Vermont is overpoliced, and more so every year. That statement may be surprising or even jarring to some, but it is based on a growing body of data collected by Vermont police themselves.

UVM Professor Stephanie Seguino along with Professor Nancy Brooks and data analyst Pat Autilio have reviewed that data, and their findings are alarming.

Specifically, Vermont drivers are subjected to a large and growing number of traffic stops – at a rate far above the national average. From 2015 to 2019, police in Vermont stopped motorists at nearly three times the national average – 255 drivers stopped per 1,000 residents, compared to 86 drivers per 1,000 residents nationally.

There is of course wide variation between police departments. Bennington police, for example, stop motorists at a rate that is more than seven times the national average. But the picture that emerges shows Vermont police stopping drivers at alarmingly high rates statewide – and the data show that this problem is only getting worse over time.

For example, stops by Vermont sheriff’s departments increased by a whopping 86 percent from 2015 to 2019, while stops by Vermont State Police increased nearly 50 percent. Overall, Vermont law enforcement made 174,000 traffic stops in 2019 –a 40 percent increase from 2015.

The authors leave open the question of why Vermont police have become so aggressive despite the fact that Vermont is one of the safest states in the country and crime remains at historic lows. It is a question that warrants further inquiry by local and state leaders.

Financial and career incentives likely play a part, but the study’s other findings suggest other factors may be at play. Specifically, police across the state continue to stop, search, and ticket Black and Brown drivers at higher rates than white drivers, even though they are less likely to be found with contraband. These findings are by now all too familiar: studies of Vermont police data released in 2016, 2017, 2018, and 2020 all reached similar conclusions.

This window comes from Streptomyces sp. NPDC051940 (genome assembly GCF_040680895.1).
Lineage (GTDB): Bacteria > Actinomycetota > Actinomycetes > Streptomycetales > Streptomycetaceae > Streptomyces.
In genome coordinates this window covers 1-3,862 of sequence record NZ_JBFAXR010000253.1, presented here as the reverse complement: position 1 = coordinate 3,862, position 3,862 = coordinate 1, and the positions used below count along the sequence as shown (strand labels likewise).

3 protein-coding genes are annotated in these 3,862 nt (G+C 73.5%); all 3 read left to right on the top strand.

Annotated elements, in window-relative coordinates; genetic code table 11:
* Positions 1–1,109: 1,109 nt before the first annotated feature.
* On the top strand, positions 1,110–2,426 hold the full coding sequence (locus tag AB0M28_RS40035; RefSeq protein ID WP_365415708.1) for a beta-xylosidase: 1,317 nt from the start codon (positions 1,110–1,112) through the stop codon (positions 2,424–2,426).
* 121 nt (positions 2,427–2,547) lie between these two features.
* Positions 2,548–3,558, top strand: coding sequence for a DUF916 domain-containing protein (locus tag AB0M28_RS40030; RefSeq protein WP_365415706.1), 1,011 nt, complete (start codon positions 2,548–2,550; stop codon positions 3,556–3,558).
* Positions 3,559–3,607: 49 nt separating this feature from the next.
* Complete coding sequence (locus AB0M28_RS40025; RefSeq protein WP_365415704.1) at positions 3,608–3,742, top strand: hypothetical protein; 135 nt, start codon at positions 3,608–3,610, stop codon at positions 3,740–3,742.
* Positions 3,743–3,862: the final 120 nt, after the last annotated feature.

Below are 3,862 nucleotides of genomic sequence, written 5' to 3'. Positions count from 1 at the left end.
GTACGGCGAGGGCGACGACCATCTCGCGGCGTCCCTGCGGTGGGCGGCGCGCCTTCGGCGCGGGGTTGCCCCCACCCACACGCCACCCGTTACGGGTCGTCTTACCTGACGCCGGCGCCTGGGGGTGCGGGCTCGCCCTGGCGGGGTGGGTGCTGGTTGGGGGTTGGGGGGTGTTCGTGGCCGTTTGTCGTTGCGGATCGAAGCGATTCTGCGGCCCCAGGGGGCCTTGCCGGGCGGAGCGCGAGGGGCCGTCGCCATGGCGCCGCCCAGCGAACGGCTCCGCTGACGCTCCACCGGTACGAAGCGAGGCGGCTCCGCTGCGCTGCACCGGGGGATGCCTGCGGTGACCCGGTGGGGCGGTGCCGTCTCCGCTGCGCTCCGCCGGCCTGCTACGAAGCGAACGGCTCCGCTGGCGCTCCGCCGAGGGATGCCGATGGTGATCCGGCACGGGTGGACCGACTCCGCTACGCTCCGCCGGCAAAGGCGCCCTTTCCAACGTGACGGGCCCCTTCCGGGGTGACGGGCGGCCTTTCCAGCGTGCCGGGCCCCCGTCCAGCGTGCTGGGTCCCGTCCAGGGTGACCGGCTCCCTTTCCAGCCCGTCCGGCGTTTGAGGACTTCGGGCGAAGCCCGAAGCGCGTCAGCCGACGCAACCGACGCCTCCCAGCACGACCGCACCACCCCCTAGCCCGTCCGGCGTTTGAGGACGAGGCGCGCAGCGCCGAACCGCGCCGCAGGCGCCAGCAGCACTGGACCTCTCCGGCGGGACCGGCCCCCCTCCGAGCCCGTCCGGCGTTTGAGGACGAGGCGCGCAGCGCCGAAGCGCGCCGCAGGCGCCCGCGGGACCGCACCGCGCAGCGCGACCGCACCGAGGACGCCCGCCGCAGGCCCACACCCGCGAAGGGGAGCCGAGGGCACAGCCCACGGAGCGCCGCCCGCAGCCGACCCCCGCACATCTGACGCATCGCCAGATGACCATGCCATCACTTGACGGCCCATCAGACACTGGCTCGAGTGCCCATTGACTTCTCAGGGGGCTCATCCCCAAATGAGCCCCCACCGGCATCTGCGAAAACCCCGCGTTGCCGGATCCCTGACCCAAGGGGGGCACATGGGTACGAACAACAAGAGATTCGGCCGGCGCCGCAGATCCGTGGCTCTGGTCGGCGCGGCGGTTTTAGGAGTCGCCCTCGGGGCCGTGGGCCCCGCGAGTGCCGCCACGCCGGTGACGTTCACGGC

Unfortunately, as in years past, law enforcement officials continue to deny or downplay the extent of racial profiling in Vermont. As reported by VTDigger, “Police chiefs say they still need more information before drawing conclusions from the data.”

But make no mistake—this latest study again confirms that while Vermont may be overpoliced, Black and Brown Vermonters are aggressively overpoliced.

Discriminatory traffic enforcement is just one example of law enforcement overreach and abuse of power, but this report is further evidence that Vermont needs to fundamentally change its approach to policing, including downsizing the footprint and broad authority of police in our communities.

Because these encounters are not merely data points – they represent people with real lives who are impacted negatively and even endangered by overpolicing.

Take the case of ACLU client Gregory Bombard, for example. In 2018, a state trooper stopped Bombard in St. Albans – not for a traffic violation, but because he believed Bombard had given him “the finger,” a perfectly legal act. The trooper ended up arresting Bombard for disorderly conduct.

Bombard’s car was towed, he was briefly jailed, his name and VSP’s version of events were shared with the press, and it was almost a year before the charge was finally dismissed. He is now suing for violation of his rights.

As bad as all this was, we can’t ignore the likelihood that had he been a Black man Gregory Bombard would have been treated even worse. Still, his experience is yet another example of the many ways in which Vermonters are overpoliced.

That’s why the ACLU and a broad coalition of partners are calling on lawmakers to enact a ten-part action plan to reimagine and transform policing in Vermont. The plan includes recommendations for preventing unnecessary police interactions, like the one experienced by Gregory Bombard and so many other Vermonters.  It also means limiting the broad powers of law enforcement – including police discretion to arrest people for petty offenses like “disorderly conduct,” authority to conduct “consent”-based searches, and involvement in mental health crises.

Clearly, systemic discrimination and a dramatic increase in police stops calls for further investigation, oversight, and accountability. But one of the best and most direct ways we change the status quo in Vermont is to place stronger limits on the many overbroad powers we have ceded to our law enforcement agencies.

*A version of the post was published as an opinion editiorial by ACLU-VT Executive Director James Duff Lyall in VT Digger on 02/14/2021.